As the London Organising Committee of the Olympic and Paralympic Games has released 3,000 tickets originally reserved for officials who failed to show up, who is really to blame for the rows of empty seats?
As far as I’m concerned, the empty seats aren’t Locog’s fault. In fact, I don’t even blame the Games’ sponsors – they’ve paid for their tickets, so I’d say that gives them the right not to use them. After all, it’s their money they’re wasting.
However, the position is different for any tickets that have been given to Olympic officials and their families for free. If they fail to show up to the events for which they hold tickets, I’d consider billing them for the full cost of a ticket. With valuable track-side seats, that’d soon encourage ticket holders to turn up.
Getting tough on no-shows
As for any seats that remain empty, if I were in charge, I’d give ticket-holders up to an hour’s grace to allow for traffic hold-ups and other delays. After that, why not either allow ticket-holders who did turn up to move forward into these premium seats, or sell the tickets at the Olympic site on a first-come, first-served basis.
So far though, I’d say Locog has played it about right. They’re currently making tickets available when they can – for example, tickets returned by officials are being made available on the London 2012 website to buy every day after midnight, for that day’s events.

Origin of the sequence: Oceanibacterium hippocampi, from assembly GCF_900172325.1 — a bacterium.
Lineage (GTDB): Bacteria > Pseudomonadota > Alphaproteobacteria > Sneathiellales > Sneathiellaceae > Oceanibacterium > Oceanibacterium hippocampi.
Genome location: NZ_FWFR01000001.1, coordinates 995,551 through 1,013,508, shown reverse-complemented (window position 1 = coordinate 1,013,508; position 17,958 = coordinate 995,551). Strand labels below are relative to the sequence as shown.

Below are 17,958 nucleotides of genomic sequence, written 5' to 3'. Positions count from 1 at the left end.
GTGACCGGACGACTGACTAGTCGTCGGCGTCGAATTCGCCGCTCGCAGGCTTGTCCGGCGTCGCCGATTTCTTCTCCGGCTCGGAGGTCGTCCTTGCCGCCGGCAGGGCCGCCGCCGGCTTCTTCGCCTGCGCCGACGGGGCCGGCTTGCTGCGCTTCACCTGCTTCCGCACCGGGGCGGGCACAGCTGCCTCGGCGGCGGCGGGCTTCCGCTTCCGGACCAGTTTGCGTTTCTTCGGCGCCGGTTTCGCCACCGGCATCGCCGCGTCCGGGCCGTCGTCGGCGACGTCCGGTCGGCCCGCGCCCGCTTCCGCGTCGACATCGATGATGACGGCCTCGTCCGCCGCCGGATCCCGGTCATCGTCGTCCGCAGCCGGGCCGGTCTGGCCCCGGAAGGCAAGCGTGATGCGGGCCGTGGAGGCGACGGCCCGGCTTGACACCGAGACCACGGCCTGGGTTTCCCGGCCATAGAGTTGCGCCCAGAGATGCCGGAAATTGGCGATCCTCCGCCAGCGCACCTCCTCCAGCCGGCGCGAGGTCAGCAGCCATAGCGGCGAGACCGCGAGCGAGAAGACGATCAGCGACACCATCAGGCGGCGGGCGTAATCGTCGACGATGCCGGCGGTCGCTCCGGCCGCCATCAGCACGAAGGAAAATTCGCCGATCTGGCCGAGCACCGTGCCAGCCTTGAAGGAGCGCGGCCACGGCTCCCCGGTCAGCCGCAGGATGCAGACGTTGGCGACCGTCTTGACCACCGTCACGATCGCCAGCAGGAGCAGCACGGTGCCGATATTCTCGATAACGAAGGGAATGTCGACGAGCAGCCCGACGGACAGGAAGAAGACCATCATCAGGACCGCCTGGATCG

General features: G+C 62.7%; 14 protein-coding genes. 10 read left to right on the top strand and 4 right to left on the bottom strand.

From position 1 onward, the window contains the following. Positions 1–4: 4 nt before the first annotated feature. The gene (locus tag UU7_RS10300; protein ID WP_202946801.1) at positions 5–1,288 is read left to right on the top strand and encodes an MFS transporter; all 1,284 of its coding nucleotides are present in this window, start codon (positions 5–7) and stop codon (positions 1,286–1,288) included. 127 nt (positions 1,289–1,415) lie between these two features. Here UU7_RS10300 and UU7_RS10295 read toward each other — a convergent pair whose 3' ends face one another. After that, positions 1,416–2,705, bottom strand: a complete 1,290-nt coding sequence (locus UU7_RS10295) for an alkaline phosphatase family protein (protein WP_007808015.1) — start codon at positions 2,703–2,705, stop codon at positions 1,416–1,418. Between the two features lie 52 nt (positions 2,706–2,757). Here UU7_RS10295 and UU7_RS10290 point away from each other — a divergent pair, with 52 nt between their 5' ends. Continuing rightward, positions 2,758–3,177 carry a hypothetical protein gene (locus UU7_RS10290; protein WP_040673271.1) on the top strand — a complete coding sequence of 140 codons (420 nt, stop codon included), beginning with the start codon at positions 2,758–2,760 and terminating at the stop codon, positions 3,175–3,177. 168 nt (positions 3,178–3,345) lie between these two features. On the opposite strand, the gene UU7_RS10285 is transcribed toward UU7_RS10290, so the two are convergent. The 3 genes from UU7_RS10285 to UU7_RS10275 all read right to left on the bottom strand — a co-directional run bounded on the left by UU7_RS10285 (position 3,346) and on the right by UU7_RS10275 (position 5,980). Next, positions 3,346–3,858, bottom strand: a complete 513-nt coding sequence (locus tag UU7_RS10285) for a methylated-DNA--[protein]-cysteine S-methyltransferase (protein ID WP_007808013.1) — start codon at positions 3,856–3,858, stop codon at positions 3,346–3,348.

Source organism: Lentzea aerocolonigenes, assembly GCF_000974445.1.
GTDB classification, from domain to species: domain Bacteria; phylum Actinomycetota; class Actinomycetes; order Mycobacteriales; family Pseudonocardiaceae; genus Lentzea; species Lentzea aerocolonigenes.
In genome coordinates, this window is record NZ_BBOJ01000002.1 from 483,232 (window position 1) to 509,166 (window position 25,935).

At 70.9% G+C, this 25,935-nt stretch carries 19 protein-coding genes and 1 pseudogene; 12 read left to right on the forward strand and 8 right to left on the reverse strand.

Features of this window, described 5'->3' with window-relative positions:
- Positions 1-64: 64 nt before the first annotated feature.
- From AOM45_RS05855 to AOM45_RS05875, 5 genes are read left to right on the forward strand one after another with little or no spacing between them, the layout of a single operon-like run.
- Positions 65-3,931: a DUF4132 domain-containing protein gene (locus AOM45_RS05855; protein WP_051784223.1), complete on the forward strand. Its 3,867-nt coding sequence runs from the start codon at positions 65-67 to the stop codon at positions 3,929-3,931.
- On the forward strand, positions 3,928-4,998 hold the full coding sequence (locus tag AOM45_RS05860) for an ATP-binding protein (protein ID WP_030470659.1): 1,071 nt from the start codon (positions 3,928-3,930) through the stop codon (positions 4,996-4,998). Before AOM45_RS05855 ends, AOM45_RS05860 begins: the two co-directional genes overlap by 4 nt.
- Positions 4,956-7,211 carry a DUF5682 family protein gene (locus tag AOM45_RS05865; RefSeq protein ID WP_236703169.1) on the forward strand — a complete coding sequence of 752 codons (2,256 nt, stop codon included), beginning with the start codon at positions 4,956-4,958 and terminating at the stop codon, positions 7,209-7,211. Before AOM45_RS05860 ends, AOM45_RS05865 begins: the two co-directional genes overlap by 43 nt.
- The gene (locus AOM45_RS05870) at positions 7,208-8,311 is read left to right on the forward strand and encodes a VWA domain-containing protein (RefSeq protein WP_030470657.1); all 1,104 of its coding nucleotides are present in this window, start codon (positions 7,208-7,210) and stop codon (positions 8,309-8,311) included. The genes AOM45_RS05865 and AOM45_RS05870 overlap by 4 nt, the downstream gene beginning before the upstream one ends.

So, if you check the website after midnight tonight (Tuesday 31st July), you could get tickets for Tuesday’s events. That’s not much good if you need to travel from areas outside the south east or if you need to book time off work, but it’s certainly better than nothing.
Another way to get your hands on tickets is to buy those that have been returned by spectators who have left the Olympic site early. You need to be on-site to buy these, so it’s most useful for those who have day-passes already.
Key Seats programme
Other tickets are being allocated to young people, locals, and those who have played an active part in their local community under the ‘Key Seats’ programme. This includes spare seats being allocated to those off-duty soldiers who have been drafted in to deal with site security.
There’s been justified criticism of Locog’s ticketing arrangements in the run-up to the Games. On this occasion though, I think they’ve done all they can under the circumstances. If you were in charge for a day, how would you deal with all the officials who didn’t show up and the numerous empty seats?